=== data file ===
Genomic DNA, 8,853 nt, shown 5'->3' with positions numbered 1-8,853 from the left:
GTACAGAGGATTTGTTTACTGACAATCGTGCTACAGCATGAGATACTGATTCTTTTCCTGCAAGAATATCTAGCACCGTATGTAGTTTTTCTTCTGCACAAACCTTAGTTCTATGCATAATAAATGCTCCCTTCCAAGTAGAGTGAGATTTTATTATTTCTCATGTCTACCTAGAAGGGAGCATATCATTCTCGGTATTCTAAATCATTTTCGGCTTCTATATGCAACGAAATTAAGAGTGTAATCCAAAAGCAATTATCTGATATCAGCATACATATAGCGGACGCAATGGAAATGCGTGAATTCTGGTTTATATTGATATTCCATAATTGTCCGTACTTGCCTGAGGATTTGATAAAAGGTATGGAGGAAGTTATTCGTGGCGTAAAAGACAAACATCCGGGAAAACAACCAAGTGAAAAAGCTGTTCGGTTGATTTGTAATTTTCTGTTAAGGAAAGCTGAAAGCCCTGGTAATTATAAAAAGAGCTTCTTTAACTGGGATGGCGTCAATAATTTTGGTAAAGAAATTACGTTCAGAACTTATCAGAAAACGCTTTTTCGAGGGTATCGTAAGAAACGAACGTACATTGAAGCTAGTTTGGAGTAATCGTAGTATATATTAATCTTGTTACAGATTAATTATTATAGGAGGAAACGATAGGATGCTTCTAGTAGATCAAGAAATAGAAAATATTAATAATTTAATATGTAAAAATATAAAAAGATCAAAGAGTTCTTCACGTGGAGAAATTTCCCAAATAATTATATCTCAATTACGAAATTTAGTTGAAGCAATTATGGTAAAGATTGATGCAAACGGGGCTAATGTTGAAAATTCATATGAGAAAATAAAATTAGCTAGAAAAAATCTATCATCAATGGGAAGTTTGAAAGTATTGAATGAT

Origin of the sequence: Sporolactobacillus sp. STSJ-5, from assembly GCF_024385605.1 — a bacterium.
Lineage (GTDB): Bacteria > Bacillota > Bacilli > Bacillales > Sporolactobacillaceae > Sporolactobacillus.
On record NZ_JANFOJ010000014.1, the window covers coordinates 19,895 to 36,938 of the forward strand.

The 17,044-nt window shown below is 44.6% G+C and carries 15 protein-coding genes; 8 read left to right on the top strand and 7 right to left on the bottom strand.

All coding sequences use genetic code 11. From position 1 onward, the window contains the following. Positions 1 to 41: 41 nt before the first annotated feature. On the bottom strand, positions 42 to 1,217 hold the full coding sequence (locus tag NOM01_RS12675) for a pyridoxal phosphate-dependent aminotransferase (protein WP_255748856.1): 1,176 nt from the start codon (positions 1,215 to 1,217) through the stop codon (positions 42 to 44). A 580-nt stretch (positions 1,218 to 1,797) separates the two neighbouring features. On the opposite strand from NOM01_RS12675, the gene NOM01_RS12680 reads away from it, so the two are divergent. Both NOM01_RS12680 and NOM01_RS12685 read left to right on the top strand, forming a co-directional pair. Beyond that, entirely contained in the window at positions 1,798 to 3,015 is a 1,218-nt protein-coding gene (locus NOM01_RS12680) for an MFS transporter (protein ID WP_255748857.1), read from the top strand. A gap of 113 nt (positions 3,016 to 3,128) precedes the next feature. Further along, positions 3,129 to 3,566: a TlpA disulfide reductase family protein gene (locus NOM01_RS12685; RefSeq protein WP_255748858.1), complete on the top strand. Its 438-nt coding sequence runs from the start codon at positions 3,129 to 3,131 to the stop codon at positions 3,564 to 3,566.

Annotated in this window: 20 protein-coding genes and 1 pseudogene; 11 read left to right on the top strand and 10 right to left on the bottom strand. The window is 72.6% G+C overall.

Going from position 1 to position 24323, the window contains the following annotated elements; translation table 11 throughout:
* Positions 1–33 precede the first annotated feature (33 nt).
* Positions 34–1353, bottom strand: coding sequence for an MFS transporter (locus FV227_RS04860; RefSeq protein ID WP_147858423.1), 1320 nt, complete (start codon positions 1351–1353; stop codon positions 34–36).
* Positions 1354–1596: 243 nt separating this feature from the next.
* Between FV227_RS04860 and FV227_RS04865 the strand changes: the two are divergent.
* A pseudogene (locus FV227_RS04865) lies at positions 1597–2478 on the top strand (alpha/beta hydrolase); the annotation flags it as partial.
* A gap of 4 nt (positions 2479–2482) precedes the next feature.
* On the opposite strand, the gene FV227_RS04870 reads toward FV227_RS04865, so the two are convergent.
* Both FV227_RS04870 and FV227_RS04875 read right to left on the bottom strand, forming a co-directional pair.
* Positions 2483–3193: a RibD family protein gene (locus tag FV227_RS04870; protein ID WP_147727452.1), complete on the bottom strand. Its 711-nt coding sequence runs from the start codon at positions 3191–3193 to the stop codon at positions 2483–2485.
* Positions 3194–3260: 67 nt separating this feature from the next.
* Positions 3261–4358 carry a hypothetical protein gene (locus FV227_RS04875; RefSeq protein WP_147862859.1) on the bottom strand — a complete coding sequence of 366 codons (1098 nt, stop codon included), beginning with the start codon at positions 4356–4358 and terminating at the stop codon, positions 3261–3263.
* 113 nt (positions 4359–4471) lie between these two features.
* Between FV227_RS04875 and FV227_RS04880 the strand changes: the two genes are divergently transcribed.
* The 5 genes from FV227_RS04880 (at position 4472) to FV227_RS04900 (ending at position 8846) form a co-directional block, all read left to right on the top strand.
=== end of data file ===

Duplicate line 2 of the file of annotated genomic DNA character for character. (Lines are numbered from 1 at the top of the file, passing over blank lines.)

GTACAGAGGATTTGTTTACTGACAATCGTGCTACAGCATGAGATACTGATTCTTTTCCTGCAAGAATATCTAGCACCGTATGTAGTTTTTCTTCTGCACAAACCTTAGTTCTATGCATAATAAATGCTCCCTTCCAAGTAGAGTGAGATTTTATTATTTCTCATGTCTACCTAGAAGGGAGCATATCATTCTCGGTATTCTAAATCATTTTCGGCTTCTATATGCAACGAAATTAAGAGTGTAATCCAAAAGCAATTATCTGATATCAGCATACATATAGCGGACGCAATGGAAATGCGTGAATTCTGGTTTATATTGATATTCCATAATTGTCCGTACTTGCCTGAGGATTTGATAAAAGGTATGGAGGAAGTTATTCGTGGCGTAAAAGACAAACATCCGGGAAAACAACCAAGTGAAAAAGCTGTTCGGTTGATTTGTAATTTTCTGTTAAGGAAAGCTGAAAGCCCTGGTAATTATAAAAAGAGCTTCTTTAACTGGGATGGCGTCAATAATTTTGGTAAAGAAATTACGTTCAGAACTTATCAGAAAACGCTTTTTCGAGGGTATCGTAAGAAACGAACGTACATTGAAGCTAGTTTGGAGTAATCGTAGTATATATTAATCTTGTTACAGATTAATTATTATAGGAGGAAACGATAGGATGCTTCTAGTAGATCAAGAAATAGAAAATATTAATAATTTAATATGTAAAAATATAAAAAGATCAAAGAGTTCTTCACGTGGAGAAATTTCCCAAATAATTATATCTCAATTACGAAATTTAGTTGAAGCAATTATGGTAAAGATTGATGCAAACGGGGCTAATGTTGAAAATTCATATGAGAAAATAAAATTAGCTAGAAAAAATCTATCATCAATGGGAAGTTTGAAAGTATTGAATGAT